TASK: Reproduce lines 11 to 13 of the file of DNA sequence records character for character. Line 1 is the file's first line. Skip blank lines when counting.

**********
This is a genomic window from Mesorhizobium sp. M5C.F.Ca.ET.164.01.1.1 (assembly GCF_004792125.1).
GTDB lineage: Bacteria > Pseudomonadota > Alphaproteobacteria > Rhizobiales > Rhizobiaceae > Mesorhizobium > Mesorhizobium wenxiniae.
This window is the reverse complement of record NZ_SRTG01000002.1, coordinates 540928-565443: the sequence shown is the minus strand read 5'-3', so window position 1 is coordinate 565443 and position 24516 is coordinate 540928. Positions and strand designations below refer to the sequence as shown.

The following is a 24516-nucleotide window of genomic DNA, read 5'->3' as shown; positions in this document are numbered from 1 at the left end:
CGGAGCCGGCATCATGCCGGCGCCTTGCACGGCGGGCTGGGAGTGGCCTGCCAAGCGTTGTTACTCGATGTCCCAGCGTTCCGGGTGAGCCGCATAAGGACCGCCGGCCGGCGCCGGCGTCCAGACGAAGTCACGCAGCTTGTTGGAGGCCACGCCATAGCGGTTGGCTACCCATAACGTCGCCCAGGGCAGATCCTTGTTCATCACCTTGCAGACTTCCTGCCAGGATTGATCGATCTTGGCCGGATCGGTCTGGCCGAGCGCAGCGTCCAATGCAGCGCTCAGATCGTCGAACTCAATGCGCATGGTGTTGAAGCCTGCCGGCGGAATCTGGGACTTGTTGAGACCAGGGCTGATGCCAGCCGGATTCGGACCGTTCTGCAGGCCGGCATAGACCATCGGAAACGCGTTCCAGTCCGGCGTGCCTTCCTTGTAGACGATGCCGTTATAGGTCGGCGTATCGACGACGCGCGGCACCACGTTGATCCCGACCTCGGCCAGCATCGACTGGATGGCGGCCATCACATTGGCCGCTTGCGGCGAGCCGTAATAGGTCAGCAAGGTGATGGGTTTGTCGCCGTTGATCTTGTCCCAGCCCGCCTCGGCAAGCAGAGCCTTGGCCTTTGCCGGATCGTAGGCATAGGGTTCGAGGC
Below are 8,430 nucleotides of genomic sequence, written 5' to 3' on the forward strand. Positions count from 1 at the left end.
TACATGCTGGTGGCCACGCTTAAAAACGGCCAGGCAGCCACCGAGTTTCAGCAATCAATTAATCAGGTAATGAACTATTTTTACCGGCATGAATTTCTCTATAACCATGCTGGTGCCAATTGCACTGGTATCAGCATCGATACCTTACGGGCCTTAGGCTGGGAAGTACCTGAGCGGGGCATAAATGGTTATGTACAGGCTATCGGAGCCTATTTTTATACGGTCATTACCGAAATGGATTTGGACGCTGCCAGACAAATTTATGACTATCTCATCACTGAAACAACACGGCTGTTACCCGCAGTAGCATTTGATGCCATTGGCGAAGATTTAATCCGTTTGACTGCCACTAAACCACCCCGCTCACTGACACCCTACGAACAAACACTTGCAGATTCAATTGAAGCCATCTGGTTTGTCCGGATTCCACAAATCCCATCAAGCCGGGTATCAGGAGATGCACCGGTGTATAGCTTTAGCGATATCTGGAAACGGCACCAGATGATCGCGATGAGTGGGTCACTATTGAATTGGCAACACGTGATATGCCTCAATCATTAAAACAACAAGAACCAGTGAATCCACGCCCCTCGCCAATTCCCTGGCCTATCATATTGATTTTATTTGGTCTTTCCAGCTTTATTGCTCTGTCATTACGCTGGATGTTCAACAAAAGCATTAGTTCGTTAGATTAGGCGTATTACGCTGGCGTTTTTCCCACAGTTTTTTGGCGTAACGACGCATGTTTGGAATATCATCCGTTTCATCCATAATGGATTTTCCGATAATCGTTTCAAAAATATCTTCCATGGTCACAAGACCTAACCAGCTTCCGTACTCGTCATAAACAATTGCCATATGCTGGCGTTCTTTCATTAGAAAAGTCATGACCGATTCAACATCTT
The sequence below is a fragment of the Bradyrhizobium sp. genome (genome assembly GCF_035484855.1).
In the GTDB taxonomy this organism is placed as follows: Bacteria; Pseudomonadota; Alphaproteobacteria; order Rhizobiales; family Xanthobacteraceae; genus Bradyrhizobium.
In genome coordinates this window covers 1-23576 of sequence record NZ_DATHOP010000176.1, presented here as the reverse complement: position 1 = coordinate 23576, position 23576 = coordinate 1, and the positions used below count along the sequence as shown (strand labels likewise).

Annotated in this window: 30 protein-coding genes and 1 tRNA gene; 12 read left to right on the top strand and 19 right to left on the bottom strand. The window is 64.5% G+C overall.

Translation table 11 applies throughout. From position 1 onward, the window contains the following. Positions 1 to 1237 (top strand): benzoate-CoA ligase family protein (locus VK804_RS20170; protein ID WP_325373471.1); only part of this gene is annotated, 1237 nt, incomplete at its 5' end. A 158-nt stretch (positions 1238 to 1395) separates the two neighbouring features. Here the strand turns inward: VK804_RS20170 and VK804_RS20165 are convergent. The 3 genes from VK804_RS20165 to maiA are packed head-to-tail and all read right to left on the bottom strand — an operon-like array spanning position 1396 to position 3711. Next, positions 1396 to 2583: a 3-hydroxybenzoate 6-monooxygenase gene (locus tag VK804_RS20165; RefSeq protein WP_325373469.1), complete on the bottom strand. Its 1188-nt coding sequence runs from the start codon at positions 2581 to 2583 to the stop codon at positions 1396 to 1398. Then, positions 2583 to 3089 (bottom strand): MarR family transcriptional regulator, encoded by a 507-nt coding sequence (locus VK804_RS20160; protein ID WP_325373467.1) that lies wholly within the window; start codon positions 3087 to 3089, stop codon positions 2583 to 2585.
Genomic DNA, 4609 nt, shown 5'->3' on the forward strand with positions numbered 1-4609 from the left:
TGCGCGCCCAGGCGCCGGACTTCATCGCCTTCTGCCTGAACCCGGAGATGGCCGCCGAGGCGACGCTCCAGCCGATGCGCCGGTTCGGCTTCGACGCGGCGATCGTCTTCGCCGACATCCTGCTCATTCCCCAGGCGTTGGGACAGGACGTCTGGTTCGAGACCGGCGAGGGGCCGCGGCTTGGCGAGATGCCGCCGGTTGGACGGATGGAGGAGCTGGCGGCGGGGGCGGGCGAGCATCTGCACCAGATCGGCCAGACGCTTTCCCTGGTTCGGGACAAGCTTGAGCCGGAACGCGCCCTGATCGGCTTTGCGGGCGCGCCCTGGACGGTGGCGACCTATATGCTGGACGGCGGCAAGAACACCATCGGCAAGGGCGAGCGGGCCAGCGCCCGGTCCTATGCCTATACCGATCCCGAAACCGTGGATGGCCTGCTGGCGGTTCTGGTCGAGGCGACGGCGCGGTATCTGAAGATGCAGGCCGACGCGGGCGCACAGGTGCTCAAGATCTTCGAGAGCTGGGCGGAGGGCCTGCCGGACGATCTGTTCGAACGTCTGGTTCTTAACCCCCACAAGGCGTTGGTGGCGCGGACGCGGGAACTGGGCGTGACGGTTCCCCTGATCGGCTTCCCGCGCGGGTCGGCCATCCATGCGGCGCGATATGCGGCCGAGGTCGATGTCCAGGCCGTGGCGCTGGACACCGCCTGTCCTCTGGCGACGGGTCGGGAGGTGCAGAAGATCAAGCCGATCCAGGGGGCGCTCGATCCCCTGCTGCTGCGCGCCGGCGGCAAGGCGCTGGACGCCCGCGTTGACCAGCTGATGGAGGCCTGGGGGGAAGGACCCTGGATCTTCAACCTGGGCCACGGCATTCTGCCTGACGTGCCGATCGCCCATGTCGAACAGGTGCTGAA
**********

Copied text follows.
Annotated in this window: 30 protein-coding genes and 1 tRNA gene; 12 read left to right on the top strand and 19 right to left on the bottom strand. The window is 64.5% G+C overall.

Translation table 11 applies throughout. From position 1 onward, the window contains the following. Positions 1 to 1237 (top strand): benzoate-CoA ligase family protein (locus VK804_RS20170; protein ID WP_325373471.1); only part of this gene is annotated, 1237 nt, incomplete at its 5' end. A 158-nt stretch (positions 1238 to 1395) separates the two neighbouring features. Here the strand turns inward: VK804_RS20170 and VK804_RS20165 are convergent. The 3 genes from VK804_RS20165 to maiA are packed head-to-tail and all read right to left on the bottom strand — an operon-like array spanning position 1396 to position 3711. Next, positions 1396 to 2583: a 3-hydroxybenzoate 6-monooxygenase gene (locus tag VK804_RS20165; RefSeq protein WP_325373469.1), complete on the bottom strand. Its 1188-nt coding sequence runs from the start codon at positions 2581 to 2583 to the stop codon at positions 1396 to 1398. Then, positions 2583 to 3089 (bottom strand): MarR family transcriptional regulator, encoded by a 507-nt coding sequence (locus VK804_RS20160; protein ID WP_325373467.1) that lies wholly within the window; start codon positions 3087 to 3089, stop codon positions 2583 to 2585.
Genomic DNA, 4609 nt, shown 5'->3' on the forward strand with positions numbered 1-4609 from the left: